The seeds we rely on for food are being genetically altered by a handful of large corporations, and the companies that produce these seeds admit that there is no way to keep genetically engineered seeds from contaminating ordinary crops. We?re facing a future where all our crops will be grown from newly-engineered sources and older versions of crops, that have lasted through centuries of changing environmental conditions, will be lost forever. It looks like Big Business has triumphed over common sense, and short term profits have won out over long term security.

But there is a group of people in England who are doing something about it. The new Royal Botanic Gardens millennium seed bank in the small village of Ardingly in Sussex now holds 290 million seeds and plans to store tens of millions more. This is a modern $115 million laboratory and storage center where seeds are X-rayed to check for insect damage, gently cleaned, then dried out for weeks. Once they?re ready, they are put in glass containers in a radiation-proof underground vault and stored at subzero temperatures, where they can survive a nuclear blast. They are expected to last for 200 years or more. All that will be needed to start them growing again will be a little water, some oxygen and return to a suitable temperature.

Right now the group is most interested in the seeds of wild plants. The current worldwide trend of cutting down wilderness areas and replanting them with crops or landscaping plants means that the biodiversity of the earth is becoming greatly reduced. Scientists estimate that one-quarter of the world?s remaining 270,000 plant species will be extinct by 2050. If the weather should change drastically, or if new medicines are needed urgently, we will have nowhere to go to look for them.

The seed collectors want to have at least 20,000 seeds available for each plant. “Most seeds do not look very exciting, but they are tiny miracles of packaging, containing all the genetic information for the next generation of plants,” said Trevor Butler, the project?s spokesman.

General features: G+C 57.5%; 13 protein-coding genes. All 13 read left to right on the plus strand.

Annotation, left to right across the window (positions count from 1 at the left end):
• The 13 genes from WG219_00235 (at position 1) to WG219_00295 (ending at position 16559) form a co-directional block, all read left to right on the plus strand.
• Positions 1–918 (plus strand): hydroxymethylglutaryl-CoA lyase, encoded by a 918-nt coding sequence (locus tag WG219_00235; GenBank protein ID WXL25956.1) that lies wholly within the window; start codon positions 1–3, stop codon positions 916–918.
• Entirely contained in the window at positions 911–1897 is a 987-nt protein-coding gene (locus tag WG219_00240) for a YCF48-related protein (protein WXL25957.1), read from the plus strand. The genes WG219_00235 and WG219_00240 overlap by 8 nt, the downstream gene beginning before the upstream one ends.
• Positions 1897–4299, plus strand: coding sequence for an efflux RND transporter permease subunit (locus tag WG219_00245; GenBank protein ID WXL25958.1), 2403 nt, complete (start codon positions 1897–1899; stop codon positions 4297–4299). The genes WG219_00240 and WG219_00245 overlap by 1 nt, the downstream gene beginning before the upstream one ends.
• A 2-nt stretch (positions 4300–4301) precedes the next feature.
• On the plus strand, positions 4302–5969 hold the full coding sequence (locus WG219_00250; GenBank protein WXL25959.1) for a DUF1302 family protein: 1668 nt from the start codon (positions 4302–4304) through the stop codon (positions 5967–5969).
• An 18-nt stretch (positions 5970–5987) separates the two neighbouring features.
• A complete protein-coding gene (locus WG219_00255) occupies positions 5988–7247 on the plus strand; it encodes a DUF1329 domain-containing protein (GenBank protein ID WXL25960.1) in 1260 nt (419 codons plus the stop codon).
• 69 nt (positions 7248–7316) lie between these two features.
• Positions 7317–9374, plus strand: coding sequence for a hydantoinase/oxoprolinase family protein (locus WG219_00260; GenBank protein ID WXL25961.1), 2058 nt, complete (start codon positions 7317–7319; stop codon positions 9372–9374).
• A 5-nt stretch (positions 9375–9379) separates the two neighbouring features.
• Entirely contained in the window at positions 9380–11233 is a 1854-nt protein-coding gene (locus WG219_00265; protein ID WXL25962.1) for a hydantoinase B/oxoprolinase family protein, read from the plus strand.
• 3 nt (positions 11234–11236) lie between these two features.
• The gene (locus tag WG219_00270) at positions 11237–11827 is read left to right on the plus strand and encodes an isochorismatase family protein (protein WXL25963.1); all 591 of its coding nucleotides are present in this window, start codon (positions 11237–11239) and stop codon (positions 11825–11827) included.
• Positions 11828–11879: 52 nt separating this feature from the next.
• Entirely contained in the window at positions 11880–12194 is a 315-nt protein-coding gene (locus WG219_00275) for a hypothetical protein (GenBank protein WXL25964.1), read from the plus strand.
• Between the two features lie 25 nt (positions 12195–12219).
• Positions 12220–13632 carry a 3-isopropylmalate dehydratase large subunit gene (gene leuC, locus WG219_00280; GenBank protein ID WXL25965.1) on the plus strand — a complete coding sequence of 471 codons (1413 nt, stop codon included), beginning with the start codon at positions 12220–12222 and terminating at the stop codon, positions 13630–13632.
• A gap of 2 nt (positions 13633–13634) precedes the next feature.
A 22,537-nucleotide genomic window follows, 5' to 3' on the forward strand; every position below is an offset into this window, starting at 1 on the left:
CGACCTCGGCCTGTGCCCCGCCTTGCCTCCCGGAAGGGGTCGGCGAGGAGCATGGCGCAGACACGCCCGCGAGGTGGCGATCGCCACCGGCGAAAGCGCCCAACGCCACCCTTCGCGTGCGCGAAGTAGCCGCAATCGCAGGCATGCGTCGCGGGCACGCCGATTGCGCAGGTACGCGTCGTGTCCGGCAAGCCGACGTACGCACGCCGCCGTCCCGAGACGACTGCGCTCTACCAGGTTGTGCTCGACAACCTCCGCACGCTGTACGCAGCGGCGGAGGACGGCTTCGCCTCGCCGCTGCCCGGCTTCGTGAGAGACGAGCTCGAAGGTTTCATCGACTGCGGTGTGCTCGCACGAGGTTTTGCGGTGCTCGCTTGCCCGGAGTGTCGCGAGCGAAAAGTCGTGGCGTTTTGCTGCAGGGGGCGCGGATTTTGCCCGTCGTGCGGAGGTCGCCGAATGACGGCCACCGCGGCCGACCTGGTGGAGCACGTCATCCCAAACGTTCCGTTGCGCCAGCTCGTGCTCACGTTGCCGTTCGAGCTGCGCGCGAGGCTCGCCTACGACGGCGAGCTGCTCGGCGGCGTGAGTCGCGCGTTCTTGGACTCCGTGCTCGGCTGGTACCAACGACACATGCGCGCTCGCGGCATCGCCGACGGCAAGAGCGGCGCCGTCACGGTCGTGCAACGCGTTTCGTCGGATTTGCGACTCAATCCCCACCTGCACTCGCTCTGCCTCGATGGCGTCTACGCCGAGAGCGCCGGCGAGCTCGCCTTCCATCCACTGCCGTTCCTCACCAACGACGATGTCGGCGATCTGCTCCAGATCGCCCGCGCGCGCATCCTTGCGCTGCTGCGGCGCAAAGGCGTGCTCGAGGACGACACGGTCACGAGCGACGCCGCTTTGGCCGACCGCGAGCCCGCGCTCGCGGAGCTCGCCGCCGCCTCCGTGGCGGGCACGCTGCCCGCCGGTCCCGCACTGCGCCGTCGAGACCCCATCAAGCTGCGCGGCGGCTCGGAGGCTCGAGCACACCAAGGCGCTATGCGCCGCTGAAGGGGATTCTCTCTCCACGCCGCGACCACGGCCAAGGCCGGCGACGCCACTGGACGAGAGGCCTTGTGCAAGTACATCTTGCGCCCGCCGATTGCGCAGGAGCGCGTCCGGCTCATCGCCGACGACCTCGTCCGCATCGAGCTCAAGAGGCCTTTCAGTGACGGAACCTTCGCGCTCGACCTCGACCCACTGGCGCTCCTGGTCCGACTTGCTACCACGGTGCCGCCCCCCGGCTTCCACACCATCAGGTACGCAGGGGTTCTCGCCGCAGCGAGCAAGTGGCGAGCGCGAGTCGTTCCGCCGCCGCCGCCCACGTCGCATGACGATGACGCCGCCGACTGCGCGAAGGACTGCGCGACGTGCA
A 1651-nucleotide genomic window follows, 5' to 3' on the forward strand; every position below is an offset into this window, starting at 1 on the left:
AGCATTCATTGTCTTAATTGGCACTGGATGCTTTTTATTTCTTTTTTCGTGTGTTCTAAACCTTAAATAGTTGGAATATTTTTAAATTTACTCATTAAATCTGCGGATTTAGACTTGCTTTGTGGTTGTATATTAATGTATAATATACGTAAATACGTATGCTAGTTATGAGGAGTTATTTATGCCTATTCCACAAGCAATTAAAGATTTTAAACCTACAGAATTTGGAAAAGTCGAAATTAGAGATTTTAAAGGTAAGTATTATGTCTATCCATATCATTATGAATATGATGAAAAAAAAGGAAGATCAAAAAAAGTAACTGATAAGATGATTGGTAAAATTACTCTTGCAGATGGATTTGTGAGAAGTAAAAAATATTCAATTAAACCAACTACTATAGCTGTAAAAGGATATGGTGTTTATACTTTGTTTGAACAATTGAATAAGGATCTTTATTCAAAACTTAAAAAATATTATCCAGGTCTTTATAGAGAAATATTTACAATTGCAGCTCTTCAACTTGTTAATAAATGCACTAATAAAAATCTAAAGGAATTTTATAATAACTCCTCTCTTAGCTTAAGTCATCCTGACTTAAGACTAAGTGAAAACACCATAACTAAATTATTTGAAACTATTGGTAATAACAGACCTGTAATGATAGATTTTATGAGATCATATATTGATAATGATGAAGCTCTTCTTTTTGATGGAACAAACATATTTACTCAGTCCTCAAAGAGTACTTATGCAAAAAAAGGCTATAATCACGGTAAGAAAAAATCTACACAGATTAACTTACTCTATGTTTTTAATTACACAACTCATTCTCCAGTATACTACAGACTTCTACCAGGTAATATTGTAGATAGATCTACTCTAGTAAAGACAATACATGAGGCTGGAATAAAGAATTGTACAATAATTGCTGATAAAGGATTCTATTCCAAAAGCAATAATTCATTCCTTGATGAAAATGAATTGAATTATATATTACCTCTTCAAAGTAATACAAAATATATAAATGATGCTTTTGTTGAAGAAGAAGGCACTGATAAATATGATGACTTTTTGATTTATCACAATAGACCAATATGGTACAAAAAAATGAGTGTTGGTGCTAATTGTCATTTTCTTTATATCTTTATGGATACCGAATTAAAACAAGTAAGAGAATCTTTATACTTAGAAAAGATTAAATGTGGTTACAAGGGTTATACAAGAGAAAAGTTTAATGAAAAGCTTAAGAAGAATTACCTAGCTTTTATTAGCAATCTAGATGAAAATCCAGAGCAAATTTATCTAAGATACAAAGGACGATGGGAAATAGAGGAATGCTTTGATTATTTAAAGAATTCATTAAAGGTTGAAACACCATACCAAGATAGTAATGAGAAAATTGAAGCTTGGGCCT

Some of them have risked their lives entering war zones in poor countries to collect seeds. They?ve climbed mountains, waded through treacherous waters, and escaped from kidnappers in order to find the seeds of rare plants.

Britain is the first country to use a seed bank, and so far, they have stored seeds from almost all of the 1,400 cultivated plant species in their country. There are also seeds here from 4,000 wild plants. Their 10-year goal is to save seeds from 24,000 species, which represents only 10% of the world?s plants.

The urge to save seeds is not confined to England. The San Antonio psychologist Constance Clear, who is the author of Reaching for Reality, runs encounter groups for people who have had close encounters. She says that several of her new clients have confided that they feel compelled to save seeds. John Mack, the Harvard Psychiatrist who also works with experiencers, has noted that one of the most common changes these people go through is developing a deep concern about the future of the environment.

When Prince Charles, who is an admitted environmentalist, dedicated the new seed bank on November 20, he said, “I want to make certain that I have some plants left to talk to in the future.”




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